The more invasive or risk-laden a procedure, the more information should be provided. For the low-risk procedure of blood-sampling, for instance, disclosure of liability to sudden pain, bruising, and easily treated infection is usually adequate in itself, with greater information given about why sampling is proposed and what it may show.
COLLECTIVE OR GROUP CONSENT
Consent is usually requested from individuals proposed to be physically affected by health care procedures, but some decisions justify collective or group consent, such as fluoridation of a municipal drinking water supply. Information is made available, for instance, to democratically elected representatives authorized to make decisions on behalf of local residents. Community hospitals' decisions on what services to offer and what types of equipment to purchase are made by hospitals' boards of governors or trustees. Governors or trustees may be appointed by governments, but are often elected from among residents of areas the hospitals serve who choose to become members of the hospital associations. The decisions affect the water local residents consume and the health services they may receive, but individual consent is replaced by democratic or otherwise political consent. In some communities, hereditary or traditional leaders who make decisions with the permission of those they govern can consent to public health measures. Hereditary or traditional authority to make decisions affecting such groups is legitimate when groups' members identify themselves with each other and acknowledge an internal group structure and hierarchy that appoints chiefs or leaders. However, consent from such leaders to public health programs does not compel individuals to give their consent to personally invasive procedures such as vaccination. When group members do not possess a sense of community with each other but simply meet criteria of a particular study, such as on the effects of giving different dietary combinations to hospitalized single or widowed women aged 65 to 75, there is no representative group member with authority to make decisions on behalf of others.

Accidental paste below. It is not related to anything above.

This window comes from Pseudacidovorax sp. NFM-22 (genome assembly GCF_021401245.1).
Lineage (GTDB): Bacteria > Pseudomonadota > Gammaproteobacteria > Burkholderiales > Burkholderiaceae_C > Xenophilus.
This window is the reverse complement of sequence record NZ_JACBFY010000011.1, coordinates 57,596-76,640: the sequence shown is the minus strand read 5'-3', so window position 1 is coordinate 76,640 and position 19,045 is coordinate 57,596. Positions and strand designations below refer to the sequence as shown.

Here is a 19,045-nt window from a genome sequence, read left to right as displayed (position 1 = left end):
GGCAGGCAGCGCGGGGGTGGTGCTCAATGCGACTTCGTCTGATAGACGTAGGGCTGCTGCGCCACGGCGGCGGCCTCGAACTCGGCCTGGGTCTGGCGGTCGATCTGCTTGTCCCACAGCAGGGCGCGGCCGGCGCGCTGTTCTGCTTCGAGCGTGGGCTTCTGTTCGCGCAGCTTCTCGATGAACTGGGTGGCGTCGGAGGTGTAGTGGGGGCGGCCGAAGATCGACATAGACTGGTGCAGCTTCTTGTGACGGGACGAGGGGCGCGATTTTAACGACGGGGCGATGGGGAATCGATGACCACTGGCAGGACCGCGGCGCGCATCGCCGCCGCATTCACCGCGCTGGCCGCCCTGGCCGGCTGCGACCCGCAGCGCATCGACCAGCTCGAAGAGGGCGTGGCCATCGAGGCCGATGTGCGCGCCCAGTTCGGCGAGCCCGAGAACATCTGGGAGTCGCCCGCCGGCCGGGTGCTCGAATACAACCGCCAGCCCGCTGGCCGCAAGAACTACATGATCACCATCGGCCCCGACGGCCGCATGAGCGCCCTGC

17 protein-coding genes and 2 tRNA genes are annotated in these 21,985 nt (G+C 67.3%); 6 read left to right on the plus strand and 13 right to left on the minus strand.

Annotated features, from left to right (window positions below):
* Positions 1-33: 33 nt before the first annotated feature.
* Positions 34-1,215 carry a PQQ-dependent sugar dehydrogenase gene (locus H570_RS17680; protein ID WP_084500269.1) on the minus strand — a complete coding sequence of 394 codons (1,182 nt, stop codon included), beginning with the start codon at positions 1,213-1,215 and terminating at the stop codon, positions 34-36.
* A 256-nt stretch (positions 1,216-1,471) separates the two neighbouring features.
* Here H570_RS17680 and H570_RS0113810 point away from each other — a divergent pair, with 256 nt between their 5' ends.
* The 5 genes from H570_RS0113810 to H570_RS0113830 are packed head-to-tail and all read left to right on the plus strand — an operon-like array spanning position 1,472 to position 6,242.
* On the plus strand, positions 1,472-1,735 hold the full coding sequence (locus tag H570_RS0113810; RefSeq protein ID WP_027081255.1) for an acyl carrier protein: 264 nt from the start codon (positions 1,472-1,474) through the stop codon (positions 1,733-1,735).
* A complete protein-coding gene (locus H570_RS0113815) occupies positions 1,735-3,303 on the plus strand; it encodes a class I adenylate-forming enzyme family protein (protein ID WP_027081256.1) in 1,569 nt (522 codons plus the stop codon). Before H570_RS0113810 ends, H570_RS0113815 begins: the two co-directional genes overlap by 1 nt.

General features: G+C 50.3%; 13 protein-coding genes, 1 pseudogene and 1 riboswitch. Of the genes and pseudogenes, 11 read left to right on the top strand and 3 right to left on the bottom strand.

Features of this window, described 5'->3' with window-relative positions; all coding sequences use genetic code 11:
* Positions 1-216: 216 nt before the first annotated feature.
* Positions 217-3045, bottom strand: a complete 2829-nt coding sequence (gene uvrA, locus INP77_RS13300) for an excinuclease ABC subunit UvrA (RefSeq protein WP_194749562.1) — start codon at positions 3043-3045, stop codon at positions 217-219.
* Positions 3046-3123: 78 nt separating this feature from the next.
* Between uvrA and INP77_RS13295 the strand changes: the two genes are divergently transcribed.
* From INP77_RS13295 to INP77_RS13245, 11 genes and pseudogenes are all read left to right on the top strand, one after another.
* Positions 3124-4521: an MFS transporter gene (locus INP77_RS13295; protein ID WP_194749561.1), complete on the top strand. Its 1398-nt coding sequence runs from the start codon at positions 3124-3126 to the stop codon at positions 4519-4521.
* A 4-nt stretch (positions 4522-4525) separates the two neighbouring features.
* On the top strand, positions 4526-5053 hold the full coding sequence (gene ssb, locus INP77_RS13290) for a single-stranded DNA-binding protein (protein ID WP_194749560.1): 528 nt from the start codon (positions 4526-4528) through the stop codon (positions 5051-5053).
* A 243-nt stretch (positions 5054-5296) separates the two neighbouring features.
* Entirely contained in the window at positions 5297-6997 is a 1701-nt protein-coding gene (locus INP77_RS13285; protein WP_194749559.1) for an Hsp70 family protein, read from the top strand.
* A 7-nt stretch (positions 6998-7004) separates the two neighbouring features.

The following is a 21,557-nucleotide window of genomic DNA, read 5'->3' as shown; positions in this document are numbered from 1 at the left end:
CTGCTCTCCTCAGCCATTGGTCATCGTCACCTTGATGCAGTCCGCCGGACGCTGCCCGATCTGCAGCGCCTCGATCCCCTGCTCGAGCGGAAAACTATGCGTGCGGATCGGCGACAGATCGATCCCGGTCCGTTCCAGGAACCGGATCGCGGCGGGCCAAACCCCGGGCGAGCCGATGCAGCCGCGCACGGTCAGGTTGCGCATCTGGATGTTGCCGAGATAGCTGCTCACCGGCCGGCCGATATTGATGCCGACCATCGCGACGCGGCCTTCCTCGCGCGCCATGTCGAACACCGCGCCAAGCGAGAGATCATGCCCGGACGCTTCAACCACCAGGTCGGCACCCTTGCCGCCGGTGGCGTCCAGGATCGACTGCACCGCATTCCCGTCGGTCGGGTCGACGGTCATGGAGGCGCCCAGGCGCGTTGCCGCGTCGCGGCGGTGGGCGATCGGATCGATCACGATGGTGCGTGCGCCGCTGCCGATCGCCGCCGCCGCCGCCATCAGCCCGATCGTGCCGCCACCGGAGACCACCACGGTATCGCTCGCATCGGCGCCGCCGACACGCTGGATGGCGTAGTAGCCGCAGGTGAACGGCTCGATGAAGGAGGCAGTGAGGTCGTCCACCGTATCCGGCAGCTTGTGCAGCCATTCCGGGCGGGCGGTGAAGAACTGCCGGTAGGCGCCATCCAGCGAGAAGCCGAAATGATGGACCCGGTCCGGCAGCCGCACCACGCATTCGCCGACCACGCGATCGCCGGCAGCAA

REFUSAL OF INFORMATION
Competent persons have the autonomous right to consent without information. They have the right, not the duty, to receive information. They must state their preferences for overall care, but they may forgo detailed information that health-service providers prepare to offer. Providers incur no liability for risks that patients freely assume by refusal of offered information.
Bernard M. Dickens
(see also: Autonomy; Beneficence; Codes of Conduct and Ethics Guidelines; Ethics of Public Health; Nonmaleficence; Paternalism; Public Health and the Law )
Beauchamp, T. L., and Childress, J. F. (1994). Principles of Biomedical Ethics. Oxford: Oxford University Press.
Faden, R. R., and Beauchamp, T. L. (1986). A History and Theory of Informed Consent. Oxford: Oxford University Press.
Giesen, D. (1988). International Medical Malpractice Law. Dordrecht: Nijhoff.
Katz, J. (1984). The Silent World of Doctor and Patient. New York: Free Press.
Mason, J. K., and McCall Smith, R. A. (1999). Law and Medical Ethics. London: Butterworths.
Rozovsky, F. A. (1990). Consent to Treatment: A Practical Guide. Boston: Little, Brown.
"Informed Consent." Encyclopedia of Public Health. . Encyclopedia.com. (July 23, 2017). http://www.encyclopedia.com/education/encyclopedias-almanacs-transcripts-and-maps/informed-consent
"Informed Consent." Encyclopedia of Public Health. . Retrieved July 23, 2017 from Encyclopedia.com: http://www.encyclopedia.com/education/encyclopedias-almanacs-transcripts-and-maps/informed-consent